Consumer confidence stabilises in Germany

Consumer confidence stabilises in Germany
Photo: DPA
German consumer confidence increased in January despite the global financial crisis and reports that the country has entered its worst recession since World War II, Nuremberg-based market research institute GfK reported on Wednesday.

The institute’s consumer climate indicator predicted an index of 2.2 points for February, the same rating that January received and a sign that it is stabilising, though it is still low, the institute said.

A part of the survey found Germans were more willing to spend money but worried about losing their jobs or being put on shorter working hours made them gloomy about their earning prospects, the GfK said.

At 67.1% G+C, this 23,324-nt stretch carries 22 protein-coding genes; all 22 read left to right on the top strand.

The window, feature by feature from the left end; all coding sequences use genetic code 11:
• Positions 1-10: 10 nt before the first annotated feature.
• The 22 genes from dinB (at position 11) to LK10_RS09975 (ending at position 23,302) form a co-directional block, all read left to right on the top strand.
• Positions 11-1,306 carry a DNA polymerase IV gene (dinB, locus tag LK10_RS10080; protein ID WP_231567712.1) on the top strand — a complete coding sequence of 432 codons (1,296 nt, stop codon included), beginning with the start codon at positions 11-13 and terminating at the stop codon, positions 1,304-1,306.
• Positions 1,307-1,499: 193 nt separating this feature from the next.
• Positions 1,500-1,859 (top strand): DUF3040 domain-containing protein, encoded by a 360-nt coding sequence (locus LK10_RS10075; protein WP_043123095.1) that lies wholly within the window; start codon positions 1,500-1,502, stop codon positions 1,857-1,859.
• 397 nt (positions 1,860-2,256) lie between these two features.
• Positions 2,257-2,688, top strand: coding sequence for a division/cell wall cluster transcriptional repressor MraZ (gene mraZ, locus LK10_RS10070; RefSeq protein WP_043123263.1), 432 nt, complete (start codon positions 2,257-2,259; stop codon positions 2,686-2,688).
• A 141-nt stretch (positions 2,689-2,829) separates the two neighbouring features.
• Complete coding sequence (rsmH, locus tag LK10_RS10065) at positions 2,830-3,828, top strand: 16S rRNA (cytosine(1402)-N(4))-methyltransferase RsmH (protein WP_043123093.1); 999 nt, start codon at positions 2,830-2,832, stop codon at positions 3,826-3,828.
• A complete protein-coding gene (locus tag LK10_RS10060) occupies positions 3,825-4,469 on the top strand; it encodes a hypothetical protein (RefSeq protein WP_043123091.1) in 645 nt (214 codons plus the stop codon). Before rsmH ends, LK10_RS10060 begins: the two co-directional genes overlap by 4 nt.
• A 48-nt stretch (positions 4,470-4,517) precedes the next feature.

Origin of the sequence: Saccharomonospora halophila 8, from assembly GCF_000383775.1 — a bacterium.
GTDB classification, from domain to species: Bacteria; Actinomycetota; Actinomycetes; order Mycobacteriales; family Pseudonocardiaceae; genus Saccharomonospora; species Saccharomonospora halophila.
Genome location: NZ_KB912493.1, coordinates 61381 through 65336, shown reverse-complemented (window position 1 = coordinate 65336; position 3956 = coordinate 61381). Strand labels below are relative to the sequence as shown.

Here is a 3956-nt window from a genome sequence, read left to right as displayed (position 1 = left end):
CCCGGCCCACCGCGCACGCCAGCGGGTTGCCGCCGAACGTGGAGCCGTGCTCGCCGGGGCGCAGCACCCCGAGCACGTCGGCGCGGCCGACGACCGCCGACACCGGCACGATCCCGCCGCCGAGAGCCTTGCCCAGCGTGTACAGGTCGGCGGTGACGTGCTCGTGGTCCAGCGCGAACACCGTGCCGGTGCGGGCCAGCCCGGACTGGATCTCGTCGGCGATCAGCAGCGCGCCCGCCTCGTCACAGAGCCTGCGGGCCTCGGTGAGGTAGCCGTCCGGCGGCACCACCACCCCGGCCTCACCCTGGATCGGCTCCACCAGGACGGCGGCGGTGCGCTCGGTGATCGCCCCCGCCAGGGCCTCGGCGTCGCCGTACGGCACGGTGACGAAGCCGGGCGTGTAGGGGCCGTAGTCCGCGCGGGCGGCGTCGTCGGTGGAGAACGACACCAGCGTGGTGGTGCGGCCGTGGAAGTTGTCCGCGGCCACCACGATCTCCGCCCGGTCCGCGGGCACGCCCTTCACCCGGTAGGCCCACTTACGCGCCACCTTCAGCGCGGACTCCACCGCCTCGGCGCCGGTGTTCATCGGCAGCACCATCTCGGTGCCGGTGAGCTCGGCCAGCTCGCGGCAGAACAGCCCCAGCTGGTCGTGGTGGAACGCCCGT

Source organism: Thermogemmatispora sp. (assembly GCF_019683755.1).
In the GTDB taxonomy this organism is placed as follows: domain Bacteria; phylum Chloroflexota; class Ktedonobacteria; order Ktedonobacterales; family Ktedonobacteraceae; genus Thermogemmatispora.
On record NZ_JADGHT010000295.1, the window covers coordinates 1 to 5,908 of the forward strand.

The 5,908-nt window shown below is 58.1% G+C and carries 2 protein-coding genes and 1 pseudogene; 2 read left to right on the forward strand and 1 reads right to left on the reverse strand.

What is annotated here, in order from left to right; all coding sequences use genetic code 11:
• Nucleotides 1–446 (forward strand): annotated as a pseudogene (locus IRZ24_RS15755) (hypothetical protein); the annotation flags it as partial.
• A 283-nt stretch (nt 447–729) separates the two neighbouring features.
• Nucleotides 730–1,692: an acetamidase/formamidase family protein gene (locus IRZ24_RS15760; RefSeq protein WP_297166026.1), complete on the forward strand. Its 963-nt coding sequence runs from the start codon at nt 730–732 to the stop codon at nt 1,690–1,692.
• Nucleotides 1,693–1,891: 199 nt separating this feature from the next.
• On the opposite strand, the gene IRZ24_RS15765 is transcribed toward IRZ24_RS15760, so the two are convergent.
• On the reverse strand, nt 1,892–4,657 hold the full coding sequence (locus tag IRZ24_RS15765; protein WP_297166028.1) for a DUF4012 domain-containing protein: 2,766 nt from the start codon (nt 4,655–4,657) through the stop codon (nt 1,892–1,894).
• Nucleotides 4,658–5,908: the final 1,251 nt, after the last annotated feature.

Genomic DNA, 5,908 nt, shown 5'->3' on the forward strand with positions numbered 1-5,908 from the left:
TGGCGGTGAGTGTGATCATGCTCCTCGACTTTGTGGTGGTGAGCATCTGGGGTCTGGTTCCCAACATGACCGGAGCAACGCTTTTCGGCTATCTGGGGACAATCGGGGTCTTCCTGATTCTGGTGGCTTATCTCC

The survey also found consumers pessimistic on immediate prospects for the economy although findings suggested consumers thought the worst might be over.

The job market will be a “top theme” for consumers in the development of the economy for the next year, GfK expert Rolf Bürkl told news agency DPA, adding that inflation will not be as much of a factor. “The fear of joblessness has always emerged as a brake on consumerism,” he said.

Lower inflation has been good for consumer disposition, he said. “The low petrol prices make for a good atmosphere,” Bürkl said, adding that the government’s efforts at financial rescue packages have also been a relief.

The German economy is expected to contract by around 2.25 percent this year due to a slump in global demand for goods from the world’s largest exporter.

On Tuesday the German cabinet approved a €50-billion stimulus package that promises to pump funds into infrastructure in hopes of stemming a recession.